Mayfest returns with traditional setup after two years

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    Funnel cake, games and other carnival attractions are set to return to Trinity Park after a two-year absence.

    After being canceled last year because of concerns about the spread of the H1N1 virus, Fort Worth’s Mayfest is back thanks to support from the community, said Shannon Baumgardner, marketing manager for Mayfest, Inc. The festival will return this year after being shut down three hours before it was set to begin a year ago.

    Baumgardner said attendees won’t notice any differences compared to past years.

    “We are being very, very careful with our expenses, but at the same time, Mayfest is going to be as good, and as grand and as wonderful as the Fort Worth community has come to expect,” Baumgardner said.

    Mallory Curtice, a sophomore pre-business major, said she was going to volunteer at the event last year but then got an e-mail notifying her about the cancellation. She said she may volunteer this year if her schedule allows it.
    “The girl I was going to volunteer with had gone in previous years, and she said it was a lot of fun,” Curtice said.

    A statement from the City of Fort Worth posted on the Mayfest Web site last April noted that “because of the current public health crisis and the emergency and disaster declarations by the federal and state governments, large outdoor public gatherings have been deemed unsafe.”

    The unexpected closure resulted in a nearly $500,000 loss for the festival, Baumgardner said. Jeffrey Brown, a junior film-TV-digital media major, said the paranoia surrounding H1N1 was unwarranted.
    “I think it was a little much (to cancel the event), but just to make sure everyone’s safe, it probably wasn’t a bad idea to cancel it,” Brown said.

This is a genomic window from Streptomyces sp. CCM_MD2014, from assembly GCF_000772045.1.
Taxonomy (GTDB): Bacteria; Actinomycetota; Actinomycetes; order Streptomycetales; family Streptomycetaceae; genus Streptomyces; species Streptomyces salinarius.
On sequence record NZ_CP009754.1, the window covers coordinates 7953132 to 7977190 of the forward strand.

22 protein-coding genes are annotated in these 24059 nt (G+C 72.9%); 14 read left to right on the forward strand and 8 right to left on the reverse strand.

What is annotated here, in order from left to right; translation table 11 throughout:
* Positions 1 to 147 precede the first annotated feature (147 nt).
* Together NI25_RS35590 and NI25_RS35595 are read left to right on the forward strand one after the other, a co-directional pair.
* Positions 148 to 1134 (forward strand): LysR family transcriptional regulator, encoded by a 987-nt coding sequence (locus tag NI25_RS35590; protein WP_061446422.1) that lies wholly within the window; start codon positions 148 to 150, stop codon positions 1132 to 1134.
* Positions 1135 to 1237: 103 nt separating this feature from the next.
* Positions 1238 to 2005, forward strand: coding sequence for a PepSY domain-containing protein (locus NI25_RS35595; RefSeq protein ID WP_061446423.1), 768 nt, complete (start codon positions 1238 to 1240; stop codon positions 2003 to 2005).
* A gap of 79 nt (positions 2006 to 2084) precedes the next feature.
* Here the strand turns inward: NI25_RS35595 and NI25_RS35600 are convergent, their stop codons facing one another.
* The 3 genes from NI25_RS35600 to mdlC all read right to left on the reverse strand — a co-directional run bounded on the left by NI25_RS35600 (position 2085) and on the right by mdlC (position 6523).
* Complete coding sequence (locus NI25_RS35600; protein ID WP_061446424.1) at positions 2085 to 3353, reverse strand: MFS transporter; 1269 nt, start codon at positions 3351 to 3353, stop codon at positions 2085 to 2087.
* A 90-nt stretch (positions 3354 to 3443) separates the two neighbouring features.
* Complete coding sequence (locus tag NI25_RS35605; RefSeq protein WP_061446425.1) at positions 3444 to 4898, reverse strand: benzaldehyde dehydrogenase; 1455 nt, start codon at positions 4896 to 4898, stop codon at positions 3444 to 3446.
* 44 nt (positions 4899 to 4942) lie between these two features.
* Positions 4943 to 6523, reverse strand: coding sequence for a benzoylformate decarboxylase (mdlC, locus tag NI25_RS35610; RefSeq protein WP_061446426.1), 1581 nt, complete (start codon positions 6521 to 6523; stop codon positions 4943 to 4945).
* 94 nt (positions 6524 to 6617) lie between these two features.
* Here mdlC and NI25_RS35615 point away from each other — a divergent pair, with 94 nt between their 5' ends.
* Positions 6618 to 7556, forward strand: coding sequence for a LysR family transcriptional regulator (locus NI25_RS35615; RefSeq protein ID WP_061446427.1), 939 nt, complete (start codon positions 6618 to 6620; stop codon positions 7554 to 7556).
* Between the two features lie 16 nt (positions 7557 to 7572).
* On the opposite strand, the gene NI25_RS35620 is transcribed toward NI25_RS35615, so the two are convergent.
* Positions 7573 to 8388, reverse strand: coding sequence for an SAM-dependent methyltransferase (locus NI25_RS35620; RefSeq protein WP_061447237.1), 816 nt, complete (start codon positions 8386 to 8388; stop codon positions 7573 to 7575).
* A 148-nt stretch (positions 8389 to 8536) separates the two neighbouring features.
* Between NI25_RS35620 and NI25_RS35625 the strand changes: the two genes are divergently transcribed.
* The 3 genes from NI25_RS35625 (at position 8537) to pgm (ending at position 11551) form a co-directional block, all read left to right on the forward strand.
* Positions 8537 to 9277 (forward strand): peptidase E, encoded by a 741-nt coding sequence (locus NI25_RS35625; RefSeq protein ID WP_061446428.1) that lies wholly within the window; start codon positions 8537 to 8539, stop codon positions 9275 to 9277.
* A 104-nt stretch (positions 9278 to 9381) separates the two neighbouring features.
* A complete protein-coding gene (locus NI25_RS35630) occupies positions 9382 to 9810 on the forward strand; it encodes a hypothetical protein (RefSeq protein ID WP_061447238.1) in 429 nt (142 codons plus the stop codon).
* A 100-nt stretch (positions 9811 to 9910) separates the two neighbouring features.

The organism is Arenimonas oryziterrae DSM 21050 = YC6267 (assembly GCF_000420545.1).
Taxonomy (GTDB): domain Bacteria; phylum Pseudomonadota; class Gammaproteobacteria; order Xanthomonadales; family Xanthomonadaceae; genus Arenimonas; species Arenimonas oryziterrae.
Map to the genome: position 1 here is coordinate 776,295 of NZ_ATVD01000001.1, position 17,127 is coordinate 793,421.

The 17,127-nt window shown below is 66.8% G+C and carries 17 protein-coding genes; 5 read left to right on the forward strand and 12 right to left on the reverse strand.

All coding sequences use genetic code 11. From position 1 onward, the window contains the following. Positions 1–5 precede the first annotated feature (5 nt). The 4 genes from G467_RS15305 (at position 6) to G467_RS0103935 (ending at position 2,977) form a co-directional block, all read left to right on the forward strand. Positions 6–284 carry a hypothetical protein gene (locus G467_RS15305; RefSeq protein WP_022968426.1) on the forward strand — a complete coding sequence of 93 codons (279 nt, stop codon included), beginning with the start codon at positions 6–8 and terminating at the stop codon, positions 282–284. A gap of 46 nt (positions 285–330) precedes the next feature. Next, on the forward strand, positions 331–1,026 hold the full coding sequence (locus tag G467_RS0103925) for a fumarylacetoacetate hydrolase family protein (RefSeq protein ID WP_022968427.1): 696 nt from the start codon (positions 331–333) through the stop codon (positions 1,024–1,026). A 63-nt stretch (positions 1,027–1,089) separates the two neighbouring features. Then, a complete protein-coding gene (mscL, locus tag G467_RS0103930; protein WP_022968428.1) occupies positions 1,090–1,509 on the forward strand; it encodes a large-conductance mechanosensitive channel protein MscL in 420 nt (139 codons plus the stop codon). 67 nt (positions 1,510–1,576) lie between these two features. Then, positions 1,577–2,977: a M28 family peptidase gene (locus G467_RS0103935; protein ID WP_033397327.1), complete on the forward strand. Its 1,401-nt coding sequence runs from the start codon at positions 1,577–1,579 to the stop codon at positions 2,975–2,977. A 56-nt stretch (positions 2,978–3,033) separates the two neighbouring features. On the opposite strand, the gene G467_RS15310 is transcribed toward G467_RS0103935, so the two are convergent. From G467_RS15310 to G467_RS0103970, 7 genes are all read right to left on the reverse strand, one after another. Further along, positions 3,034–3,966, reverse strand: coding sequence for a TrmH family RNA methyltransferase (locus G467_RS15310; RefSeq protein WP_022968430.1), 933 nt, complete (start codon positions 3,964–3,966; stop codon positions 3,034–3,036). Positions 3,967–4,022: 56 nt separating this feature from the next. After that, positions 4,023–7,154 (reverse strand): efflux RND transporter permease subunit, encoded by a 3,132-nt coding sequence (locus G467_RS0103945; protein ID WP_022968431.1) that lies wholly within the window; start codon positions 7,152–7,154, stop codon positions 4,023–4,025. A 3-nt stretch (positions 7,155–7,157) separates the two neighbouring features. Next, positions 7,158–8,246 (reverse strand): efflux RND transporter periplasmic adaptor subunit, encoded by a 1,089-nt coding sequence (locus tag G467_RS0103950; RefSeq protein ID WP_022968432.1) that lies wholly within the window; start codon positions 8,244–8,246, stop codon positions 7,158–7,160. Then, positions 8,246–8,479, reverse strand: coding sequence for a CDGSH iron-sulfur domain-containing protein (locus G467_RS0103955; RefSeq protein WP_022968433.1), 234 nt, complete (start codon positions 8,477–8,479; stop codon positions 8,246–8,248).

Adelaide Leavens, executive director of Streams and Valleys Inc., said the festival’s cancellation not only affected individuals who came into town to attend the four-day event on the Trinity River, but also nonprofit organizations that Mayfest benefits. Streams and Valleys Inc., an original founder of Mayfest, uses its profits to help improve and beautify the Trinity River.

    “For us to lose that much funding in one year put a significant dent into our capabilities of returning that money back to the river for improvement,” Leavens said.

    Baumgardner said that an emergency reserve fund and a gracious community have allowed the near-dead festival to rise from the ashes. After a fundraising concert in July headlined by Reckless Kelly failed to draw a large crowd because of the extreme Texas heat, Mayfest was even further in the hole, Baumgardner said. Donations took off after an idea from an e-mail from a former patron was adopted urging community members to become one of 1,000 people to donate $100 in 100 days, she said.

    Companies and foundations also stepped up to get Mayfest back and running, Baumgardner said. Normally at this time of the year, Mayfest would have earned about $50,000 or less in donations and grants, but this year it has gained close to $150,000, she said.

    The festival, scheduled to run from April 29 through May 2, spans 33 acres along the Trinity River and features seven different stages for entertainment, including a heavy dose of North Texas music, Baumgardner said. Although contracts have not been finalized for specific attractions, Baumgardner said she is confident that the popular frisbee dog show will be back, along with a new haunted house.

    Those interested in donating to Mayfest or looking for more information can call 817-332-1055 or visit Mayfest.org.

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